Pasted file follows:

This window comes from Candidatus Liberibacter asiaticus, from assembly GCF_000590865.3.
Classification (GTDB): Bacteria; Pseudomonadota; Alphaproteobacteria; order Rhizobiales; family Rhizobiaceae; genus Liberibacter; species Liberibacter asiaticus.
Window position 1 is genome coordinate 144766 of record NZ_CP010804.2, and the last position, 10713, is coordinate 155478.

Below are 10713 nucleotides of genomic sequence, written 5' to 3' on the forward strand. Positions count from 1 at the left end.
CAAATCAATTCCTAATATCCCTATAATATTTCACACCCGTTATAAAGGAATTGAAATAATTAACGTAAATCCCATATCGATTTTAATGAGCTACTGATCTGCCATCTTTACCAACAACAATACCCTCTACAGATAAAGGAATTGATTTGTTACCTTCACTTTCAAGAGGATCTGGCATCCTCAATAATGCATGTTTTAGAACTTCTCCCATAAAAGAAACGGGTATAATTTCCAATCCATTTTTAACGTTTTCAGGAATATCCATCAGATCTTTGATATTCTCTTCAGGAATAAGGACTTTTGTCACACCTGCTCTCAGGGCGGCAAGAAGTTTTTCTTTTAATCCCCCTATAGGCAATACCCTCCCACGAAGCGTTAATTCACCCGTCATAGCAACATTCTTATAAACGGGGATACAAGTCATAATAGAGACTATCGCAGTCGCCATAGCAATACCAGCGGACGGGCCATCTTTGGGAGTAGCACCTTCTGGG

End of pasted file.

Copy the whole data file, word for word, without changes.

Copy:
This window comes from Candidatus Liberibacter asiaticus, from assembly GCF_000590865.3.
Classification (GTDB): Bacteria; Pseudomonadota; Alphaproteobacteria; order Rhizobiales; family Rhizobiaceae; genus Liberibacter; species Liberibacter asiaticus.
Window position 1 is genome coordinate 144766 of record NZ_CP010804.2, and the last position, 10713, is coordinate 155478.

Below are 10713 nucleotides of genomic sequence, written 5' to 3' on the forward strand. Positions count from 1 at the left end.
CAAATCAATTCCTAATATCCCTATAATATTTCACACCCGTTATAAAGGAATTGAAATAATTAACGTAAATCCCATATCGATTTTAATGAGCTACTGATCTGCCATCTTTACCAACAACAATACCCTCTACAGATAAAGGAATTGATTTGTTACCTTCACTTTCAAGAGGATCTGGCATCCTCAATAATGCATGTTTTAGAACTTCTCCCATAAAAGAAACGGGTATAATTTCCAATCCATTTTTAACGTTTTCAGGAATATCCATCAGATCTTTGATATTCTCTTCAGGAATAAGGACTTTTGTCACACCTGCTCTCAGGGCGGCAAGAAGTTTTTCTTTTAATCCCCCTATAGGCAATACCCTCCCACGAAGCGTTAATTCACCCGTCATAGCAACATTCTTATAAACGGGGATACAAGTCATAATAGAGACTATCGCAGTCGCCATAGCAATACCAGCGGACGGGCCATCTTTGGGAGTAGCACCTTCTGGG